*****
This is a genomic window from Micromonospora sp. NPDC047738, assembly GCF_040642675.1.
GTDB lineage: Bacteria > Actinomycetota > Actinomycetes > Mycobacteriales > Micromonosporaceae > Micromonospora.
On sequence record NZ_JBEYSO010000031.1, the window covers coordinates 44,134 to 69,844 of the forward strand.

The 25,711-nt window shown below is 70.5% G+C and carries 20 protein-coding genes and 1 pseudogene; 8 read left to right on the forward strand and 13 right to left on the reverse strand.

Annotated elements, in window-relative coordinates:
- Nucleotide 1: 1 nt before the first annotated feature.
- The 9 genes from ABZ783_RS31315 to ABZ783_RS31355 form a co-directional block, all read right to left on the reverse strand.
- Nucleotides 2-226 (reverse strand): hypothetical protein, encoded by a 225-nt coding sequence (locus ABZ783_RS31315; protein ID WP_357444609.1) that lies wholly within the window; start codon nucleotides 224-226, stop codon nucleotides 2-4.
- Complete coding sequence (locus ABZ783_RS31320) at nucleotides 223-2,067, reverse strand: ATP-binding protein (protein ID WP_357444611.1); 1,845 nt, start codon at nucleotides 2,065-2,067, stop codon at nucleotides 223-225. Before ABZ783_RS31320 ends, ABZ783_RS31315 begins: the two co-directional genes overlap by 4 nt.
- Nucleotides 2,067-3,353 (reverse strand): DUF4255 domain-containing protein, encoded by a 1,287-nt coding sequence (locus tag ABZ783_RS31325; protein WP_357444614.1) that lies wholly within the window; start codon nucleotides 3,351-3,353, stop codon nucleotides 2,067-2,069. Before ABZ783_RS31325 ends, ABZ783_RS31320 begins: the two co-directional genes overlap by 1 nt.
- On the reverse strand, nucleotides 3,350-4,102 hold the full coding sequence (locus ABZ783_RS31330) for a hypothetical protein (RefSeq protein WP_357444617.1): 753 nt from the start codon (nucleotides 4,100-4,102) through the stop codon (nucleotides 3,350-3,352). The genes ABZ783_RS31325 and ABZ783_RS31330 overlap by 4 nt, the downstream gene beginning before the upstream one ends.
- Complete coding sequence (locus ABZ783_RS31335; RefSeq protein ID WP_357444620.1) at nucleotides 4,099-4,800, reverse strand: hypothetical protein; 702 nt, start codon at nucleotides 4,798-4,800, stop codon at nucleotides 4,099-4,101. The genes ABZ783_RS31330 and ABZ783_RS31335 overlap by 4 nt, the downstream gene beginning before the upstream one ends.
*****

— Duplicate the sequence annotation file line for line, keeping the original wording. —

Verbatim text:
This is a genomic window from Micromonospora sp. NPDC047738, assembly GCF_040642675.1.
GTDB lineage: Bacteria > Actinomycetota > Actinomycetes > Mycobacteriales > Micromonosporaceae > Micromonospora.
On sequence record NZ_JBEYSO010000031.1, the window covers coordinates 44,134 to 69,844 of the forward strand.

The 25,711-nt window shown below is 70.5% G+C and carries 20 protein-coding genes and 1 pseudogene; 8 read left to right on the forward strand and 13 right to left on the reverse strand.

Annotated elements, in window-relative coordinates:
- Nucleotide 1: 1 nt before the first annotated feature.
- The 9 genes from ABZ783_RS31315 to ABZ783_RS31355 form a co-directional block, all read right to left on the reverse strand.
- Nucleotides 2-226 (reverse strand): hypothetical protein, encoded by a 225-nt coding sequence (locus ABZ783_RS31315; protein ID WP_357444609.1) that lies wholly within the window; start codon nucleotides 224-226, stop codon nucleotides 2-4.
- Complete coding sequence (locus ABZ783_RS31320) at nucleotides 223-2,067, reverse strand: ATP-binding protein (protein ID WP_357444611.1); 1,845 nt, start codon at nucleotides 2,065-2,067, stop codon at nucleotides 223-225. Before ABZ783_RS31320 ends, ABZ783_RS31315 begins: the two co-directional genes overlap by 4 nt.
- Nucleotides 2,067-3,353 (reverse strand): DUF4255 domain-containing protein, encoded by a 1,287-nt coding sequence (locus tag ABZ783_RS31325; protein WP_357444614.1) that lies wholly within the window; start codon nucleotides 3,351-3,353, stop codon nucleotides 2,067-2,069. Before ABZ783_RS31325 ends, ABZ783_RS31320 begins: the two co-directional genes overlap by 1 nt.
- On the reverse strand, nucleotides 3,350-4,102 hold the full coding sequence (locus ABZ783_RS31330) for a hypothetical protein (RefSeq protein WP_357444617.1): 753 nt from the start codon (nucleotides 4,100-4,102) through the stop codon (nucleotides 3,350-3,352). The genes ABZ783_RS31325 and ABZ783_RS31330 overlap by 4 nt, the downstream gene beginning before the upstream one ends.
- Complete coding sequence (locus ABZ783_RS31335; RefSeq protein ID WP_357444620.1) at nucleotides 4,099-4,800, reverse strand: hypothetical protein; 702 nt, start codon at nucleotides 4,798-4,800, stop codon at nucleotides 4,099-4,101. The genes ABZ783_RS31330 and ABZ783_RS31335 overlap by 4 nt, the downstream gene beginning before the upstream one ends.